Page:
Nine Arab League leaders met the Iraqi Prime Minister Nouri al-Maliki on Thursday, including the emir of Kuwait, the only high-ranking Gulf Arab leader to take part and the only such visitor since Saddam Hussein invaded Kuwait in 1990.
Kuwaiti emir Sheikh Sabah al-Ahmad al-Sabah, on the first visit by a Kuwaiti head of state in more than 22 years, said “the Syrian government should stop all forms of violence against its people.”
“We believe that the Arab initiative is the only solution for the Syria crisis,” he added.
Meanwhile, on the topic of Israeli-Palestinian ties, the Kuwaiti emir called on the “the international community to take the necessary measures against Israel’s crimes.”
On the subject of continuing Israeli settlement action in Jerusalem, Palestinian President Mahmoud Abbas said “Israel is committing an ethnic cleansing in Jerusalem against Palestinians.”
Meanwhile, the Kuwaiti premier also discussed the international heated debate on Iran’s nuclear program.
“Iran has the right to develop nuclear power for non-violent purposes,” the Kuwait emir said, adding: that Iran should “respond positively to the international efforts to end the crisis on its nuclear program.”
The United States and its Western allies believe Iran is working towards a nuclear weapons capability. Tehran denies that, saying its atomic program is exclusively peaceful.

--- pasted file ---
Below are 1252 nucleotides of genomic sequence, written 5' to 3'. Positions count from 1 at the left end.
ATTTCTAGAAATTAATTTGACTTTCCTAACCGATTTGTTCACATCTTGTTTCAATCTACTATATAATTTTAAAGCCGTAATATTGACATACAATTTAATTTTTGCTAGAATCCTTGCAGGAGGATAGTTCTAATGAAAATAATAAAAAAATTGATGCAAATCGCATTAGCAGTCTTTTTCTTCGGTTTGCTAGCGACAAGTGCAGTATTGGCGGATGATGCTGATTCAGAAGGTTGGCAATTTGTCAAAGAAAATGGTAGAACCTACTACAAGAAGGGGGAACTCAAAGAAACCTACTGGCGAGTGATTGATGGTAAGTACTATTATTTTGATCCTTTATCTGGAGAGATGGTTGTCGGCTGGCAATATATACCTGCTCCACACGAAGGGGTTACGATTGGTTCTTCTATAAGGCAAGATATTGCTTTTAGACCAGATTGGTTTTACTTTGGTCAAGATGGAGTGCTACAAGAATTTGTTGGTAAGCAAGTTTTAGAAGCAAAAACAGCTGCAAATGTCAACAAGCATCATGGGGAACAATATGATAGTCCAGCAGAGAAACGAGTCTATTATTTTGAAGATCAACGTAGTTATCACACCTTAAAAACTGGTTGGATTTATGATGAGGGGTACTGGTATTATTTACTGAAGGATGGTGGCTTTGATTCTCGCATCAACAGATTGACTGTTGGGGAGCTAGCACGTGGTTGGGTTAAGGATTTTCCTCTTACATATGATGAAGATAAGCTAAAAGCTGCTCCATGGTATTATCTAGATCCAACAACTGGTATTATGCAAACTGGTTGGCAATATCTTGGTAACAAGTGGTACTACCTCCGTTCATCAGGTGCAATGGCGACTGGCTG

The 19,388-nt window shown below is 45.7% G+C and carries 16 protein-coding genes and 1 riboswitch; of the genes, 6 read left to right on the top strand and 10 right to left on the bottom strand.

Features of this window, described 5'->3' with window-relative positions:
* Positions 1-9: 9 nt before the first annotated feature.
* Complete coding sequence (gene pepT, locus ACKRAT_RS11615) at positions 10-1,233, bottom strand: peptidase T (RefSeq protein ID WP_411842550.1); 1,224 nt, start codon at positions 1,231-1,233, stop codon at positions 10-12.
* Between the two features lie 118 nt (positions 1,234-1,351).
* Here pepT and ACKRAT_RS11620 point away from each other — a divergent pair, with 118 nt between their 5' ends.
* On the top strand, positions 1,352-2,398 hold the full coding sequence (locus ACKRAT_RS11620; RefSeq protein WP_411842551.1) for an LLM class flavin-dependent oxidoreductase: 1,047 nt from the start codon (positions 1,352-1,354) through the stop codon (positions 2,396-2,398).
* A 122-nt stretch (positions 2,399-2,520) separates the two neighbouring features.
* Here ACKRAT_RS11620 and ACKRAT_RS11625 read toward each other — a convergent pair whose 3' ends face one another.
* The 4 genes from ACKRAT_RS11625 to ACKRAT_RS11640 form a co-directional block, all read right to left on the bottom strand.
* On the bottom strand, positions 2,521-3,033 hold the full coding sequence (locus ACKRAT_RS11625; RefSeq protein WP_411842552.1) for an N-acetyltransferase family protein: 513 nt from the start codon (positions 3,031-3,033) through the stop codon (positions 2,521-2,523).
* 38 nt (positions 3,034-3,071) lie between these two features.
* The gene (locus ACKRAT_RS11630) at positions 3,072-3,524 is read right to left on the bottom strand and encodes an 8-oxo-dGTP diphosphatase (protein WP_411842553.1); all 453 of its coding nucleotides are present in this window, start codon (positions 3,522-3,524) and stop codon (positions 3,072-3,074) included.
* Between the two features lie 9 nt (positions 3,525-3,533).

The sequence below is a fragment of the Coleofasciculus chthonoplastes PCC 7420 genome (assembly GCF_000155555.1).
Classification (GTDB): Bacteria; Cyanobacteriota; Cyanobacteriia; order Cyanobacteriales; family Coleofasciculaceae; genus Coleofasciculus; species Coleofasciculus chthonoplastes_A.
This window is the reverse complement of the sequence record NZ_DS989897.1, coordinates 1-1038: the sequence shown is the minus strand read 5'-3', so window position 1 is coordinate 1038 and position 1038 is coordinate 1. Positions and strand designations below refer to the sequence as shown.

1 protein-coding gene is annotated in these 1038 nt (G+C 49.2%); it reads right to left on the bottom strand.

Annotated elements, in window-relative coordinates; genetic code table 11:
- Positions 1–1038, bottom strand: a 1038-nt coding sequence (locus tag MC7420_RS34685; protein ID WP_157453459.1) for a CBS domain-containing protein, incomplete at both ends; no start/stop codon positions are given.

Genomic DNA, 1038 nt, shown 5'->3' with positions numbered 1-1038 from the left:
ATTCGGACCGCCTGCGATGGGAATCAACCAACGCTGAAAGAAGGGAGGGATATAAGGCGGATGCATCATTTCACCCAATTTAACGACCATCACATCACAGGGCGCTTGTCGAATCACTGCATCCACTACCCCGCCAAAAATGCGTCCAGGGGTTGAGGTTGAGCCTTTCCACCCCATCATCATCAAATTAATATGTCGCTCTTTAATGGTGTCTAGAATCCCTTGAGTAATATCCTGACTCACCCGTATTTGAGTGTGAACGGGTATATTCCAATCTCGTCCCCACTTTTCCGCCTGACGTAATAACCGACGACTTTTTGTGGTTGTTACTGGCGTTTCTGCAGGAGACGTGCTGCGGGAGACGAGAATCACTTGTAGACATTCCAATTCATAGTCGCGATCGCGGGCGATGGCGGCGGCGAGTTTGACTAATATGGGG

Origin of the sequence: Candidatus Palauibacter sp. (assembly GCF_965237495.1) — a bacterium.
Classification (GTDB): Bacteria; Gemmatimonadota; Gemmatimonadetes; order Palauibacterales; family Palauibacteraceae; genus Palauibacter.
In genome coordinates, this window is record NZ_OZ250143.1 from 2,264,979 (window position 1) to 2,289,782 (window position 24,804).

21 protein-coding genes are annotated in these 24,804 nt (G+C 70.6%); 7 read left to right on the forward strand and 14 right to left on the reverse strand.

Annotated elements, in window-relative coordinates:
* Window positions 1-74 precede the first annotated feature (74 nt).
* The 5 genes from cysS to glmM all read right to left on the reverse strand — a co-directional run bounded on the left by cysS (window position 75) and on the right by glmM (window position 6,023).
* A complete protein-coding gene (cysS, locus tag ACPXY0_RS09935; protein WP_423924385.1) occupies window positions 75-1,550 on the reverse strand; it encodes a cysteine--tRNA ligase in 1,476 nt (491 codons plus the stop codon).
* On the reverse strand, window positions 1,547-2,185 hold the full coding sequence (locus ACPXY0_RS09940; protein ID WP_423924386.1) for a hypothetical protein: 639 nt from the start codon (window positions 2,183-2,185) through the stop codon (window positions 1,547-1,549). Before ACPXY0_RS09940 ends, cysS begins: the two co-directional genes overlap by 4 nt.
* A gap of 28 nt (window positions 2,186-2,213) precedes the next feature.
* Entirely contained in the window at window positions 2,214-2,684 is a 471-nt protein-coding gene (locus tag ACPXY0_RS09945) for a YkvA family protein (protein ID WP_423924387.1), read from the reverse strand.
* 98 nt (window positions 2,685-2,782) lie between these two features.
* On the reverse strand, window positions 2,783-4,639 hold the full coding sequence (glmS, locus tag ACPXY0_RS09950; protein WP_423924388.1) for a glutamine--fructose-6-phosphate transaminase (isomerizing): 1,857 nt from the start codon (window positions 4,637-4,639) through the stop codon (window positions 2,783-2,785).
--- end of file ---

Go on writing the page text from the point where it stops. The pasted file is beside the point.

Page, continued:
Israel has brandished the threat of possible military action against Iran’s nuclear sites, while the United States has put its energies into sanctions and diplomacy but has not ruled out the military option.
Meanwhile, Sudanese President Omar al-Bashir told the Arab summit that Sudan seeks good relations with newly-independent South Sudan,
Bashir spoke after border clashes this week sparked international alarm.
“We are committed to go forward in resolving these pending issues with our southern neighbors, through understanding, to reach good relations,” Bashir told the gathering.
Iraqi premier, Maliki, hosted Baghdad’s first Arab League summit in two decades.
He warned his fellow Arab leaders on Thursday that al-Qaeda may benefit from uprisings in the region by finding new areas in which to operate.
“The main thing we are afraid of is that al-Qaeda will find new cracks (to operate) after it was defeated in Iraq, in Arab countries that are witnessing important developments,” Maliki said in a speech at an Arab summit in Baghdad.
Regional tensions reverberated when a rocket exploded near the Iranian embassy in Baghdad on the edge of the fortified Green Zone, where leaders met under extremely tight security in a Saddam Hussein-era palace.
“The blast happened close to the Iranian embassy. The windows of the embassy have been shattered, but there are no casualties,” a senior Iraqi security source said.
Also, two other rockets struck central and western Baghdad, Reuters news agency reported.
Iraq has deployed 100,000 security forces in an effort to prevent attacks on the summit, and officials have closed down swathes of roads and mobile networks and shut down airspace.